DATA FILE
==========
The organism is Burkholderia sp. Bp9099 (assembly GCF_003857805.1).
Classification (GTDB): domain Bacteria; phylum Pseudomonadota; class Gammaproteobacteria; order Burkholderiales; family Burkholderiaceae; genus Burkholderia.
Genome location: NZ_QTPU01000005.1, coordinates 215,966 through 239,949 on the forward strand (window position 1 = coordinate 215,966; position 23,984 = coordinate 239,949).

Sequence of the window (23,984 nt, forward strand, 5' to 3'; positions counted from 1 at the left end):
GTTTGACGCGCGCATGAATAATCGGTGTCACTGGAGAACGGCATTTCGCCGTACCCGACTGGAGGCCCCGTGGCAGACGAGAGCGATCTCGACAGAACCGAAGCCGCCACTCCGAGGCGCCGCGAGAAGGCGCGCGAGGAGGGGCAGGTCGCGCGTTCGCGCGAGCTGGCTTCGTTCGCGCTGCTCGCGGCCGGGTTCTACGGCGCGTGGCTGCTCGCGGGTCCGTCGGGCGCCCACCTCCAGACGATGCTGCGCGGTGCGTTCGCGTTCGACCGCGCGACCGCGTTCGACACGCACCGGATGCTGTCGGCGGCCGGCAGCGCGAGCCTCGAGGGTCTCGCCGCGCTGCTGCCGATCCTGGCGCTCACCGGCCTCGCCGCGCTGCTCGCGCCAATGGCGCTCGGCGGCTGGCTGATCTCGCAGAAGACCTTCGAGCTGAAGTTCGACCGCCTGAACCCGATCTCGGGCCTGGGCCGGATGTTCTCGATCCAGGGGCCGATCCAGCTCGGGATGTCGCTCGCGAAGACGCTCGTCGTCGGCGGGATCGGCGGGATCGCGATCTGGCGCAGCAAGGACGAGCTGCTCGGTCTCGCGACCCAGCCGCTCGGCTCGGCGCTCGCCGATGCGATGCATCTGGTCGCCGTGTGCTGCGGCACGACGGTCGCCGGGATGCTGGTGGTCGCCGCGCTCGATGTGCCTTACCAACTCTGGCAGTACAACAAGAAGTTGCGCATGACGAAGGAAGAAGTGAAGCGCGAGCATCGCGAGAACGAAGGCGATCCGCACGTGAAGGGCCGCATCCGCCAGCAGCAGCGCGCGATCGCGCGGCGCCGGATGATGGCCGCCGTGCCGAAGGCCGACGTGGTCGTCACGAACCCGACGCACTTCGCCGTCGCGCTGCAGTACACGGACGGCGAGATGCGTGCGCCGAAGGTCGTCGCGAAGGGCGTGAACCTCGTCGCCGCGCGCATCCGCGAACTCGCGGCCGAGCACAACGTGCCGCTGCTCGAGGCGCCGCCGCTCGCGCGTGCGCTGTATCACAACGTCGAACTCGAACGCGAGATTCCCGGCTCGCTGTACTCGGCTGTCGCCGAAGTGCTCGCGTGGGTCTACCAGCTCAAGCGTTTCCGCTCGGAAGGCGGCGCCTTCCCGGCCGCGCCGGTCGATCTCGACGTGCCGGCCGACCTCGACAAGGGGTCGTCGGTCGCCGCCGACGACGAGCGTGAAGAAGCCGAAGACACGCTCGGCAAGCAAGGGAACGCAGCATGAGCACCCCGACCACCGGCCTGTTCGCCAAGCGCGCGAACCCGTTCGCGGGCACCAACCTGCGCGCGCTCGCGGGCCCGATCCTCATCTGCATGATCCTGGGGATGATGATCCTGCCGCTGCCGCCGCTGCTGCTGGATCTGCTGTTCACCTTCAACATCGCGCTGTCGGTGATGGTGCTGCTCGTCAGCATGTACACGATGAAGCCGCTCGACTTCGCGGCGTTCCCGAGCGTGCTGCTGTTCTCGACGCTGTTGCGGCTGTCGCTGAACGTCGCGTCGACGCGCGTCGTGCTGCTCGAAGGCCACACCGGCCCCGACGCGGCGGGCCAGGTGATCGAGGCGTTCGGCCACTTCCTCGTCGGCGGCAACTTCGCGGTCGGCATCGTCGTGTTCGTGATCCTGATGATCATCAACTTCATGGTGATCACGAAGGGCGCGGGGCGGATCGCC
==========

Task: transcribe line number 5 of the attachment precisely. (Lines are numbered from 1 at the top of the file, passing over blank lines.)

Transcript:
GTTTGACGCGCGCATGAATAATCGGTGTCACTGGAGAACGGCATTTCGCCGTACCCGACTGGAGGCCCCGTGGCAGACGAGAGCGATCTCGACAGAACCGAAGCCGCCACTCCGAGGCGCCGCGAGAAGGCGCGCGAGGAGGGGCAGGTCGCGCGTTCGCGCGAGCTGGCTTCGTTCGCGCTGCTCGCGGCCGGGTTCTACGGCGCGTGGCTGCTCGCGGGTCCGTCGGGCGCCCACCTCCAGACGATGCTGCGCGGTGCGTTCGCGTTCGACCGCGCGACCGCGTTCGACACGCACCGGATGCTGTCGGCGGCCGGCAGCGCGAGCCTCGAGGGTCTCGCCGCGCTGCTGCCGATCCTGGCGCTCACCGGCCTCGCCGCGCTGCTCGCGCCAATGGCGCTCGGCGGCTGGCTGATCTCGCAGAAGACCTTCGAGCTGAAGTTCGACCGCCTGAACCCGATCTCGGGCCTGGGCCGGATGTTCTCGATCCAGGGGCCGATCCAGCTCGGGATGTCGCTCGCGAAGACGCTCGTCGTCGGCGGGATCGGCGGGATCGCGATCTGGCGCAGCAAGGACGAGCTGCTCGGTCTCGCGACCCAGCCGCTCGGCTCGGCGCTCGCCGATGCGATGCATCTGGTCGCCGTGTGCTGCGGCACGACGGTCGCCGGGATGCTGGTGGTCGCCGCGCTCGATGTGCCTTACCAACTCTGGCAGTACAACAAGAAGTTGCGCATGACGAAGGAAGAAGTGAAGCGCGAGCATCGCGAGAACGAAGGCGATCCGCACGTGAAGGGCCGCATCCGCCAGCAGCAGCGCGCGATCGCGCGGCGCCGGATGATGGCCGCCGTGCCGAAGGCCGACGTGGTCGTCACGAACCCGACGCACTTCGCCGTCGCGCTGCAGTACACGGACGGCGAGATGCGTGCGCCGAAGGTCGTCGCGAAGGGCGTGAACCTCGTCGCCGCGCGCATCCGCGAACTCGCGGCCGAGCACAACGTGCCGCTGCTCGAGGCGCCGCCGCTCGCGCGTGCGCTGTATCACAACGTCGAACTCGAACGCGAGATTCCCGGCTCGCTGTACTCGGCTGTCGCCGAAGTGCTCGCGTGGGTCTACCAGCTCAAGCGTTTCCGCTCGGAAGGCGGCGCCTTCCCGGCCGCGCCGGTCGATCTCGACGTGCCGGCCGACCTCGACAAGGGGTCGTCGGTCGCCGCCGACGACGAGCGTGAAGAAGCCGAAGACACGCTCGGCAAGCAAGGGAACGCAGCATGAGCACCCCGACCACCGGCCTGTTCGCCAAGCGCGCGAACCCGTTCGCGGGCACCAACCTGCGCGCGCTCGCGGGCCCGATCCTCATCTGCATGATCCTGGGGATGATGATCCTGCCGCTGCCGCCGCTGCTGCTGGATCTGCTGTTCACCTTCAACATCGCGCTGTCGGTGATGGTGCTGCTCGTCAGCATGTACACGATGAAGCCGCTCGACTTCGCGGCGTTCCCGAGCGTGCTGCTGTTCTCGACGCTGTTGCGGCTGTCGCTGAACGTCGCGTCGACGCGCGTCGTGCTGCTCGAAGGCCACACCGGCCCCGACGCGGCGGGCCAGGTGATCGAGGCGTTCGGCCACTTCCTCGTCGGCGGCAACTTCGCGGTCGGCATCGTCGTGTTCGTGATCCTGATGATCATCAACTTCATGGTGATCACGAAGGGCGCGGGGCGGATCGCC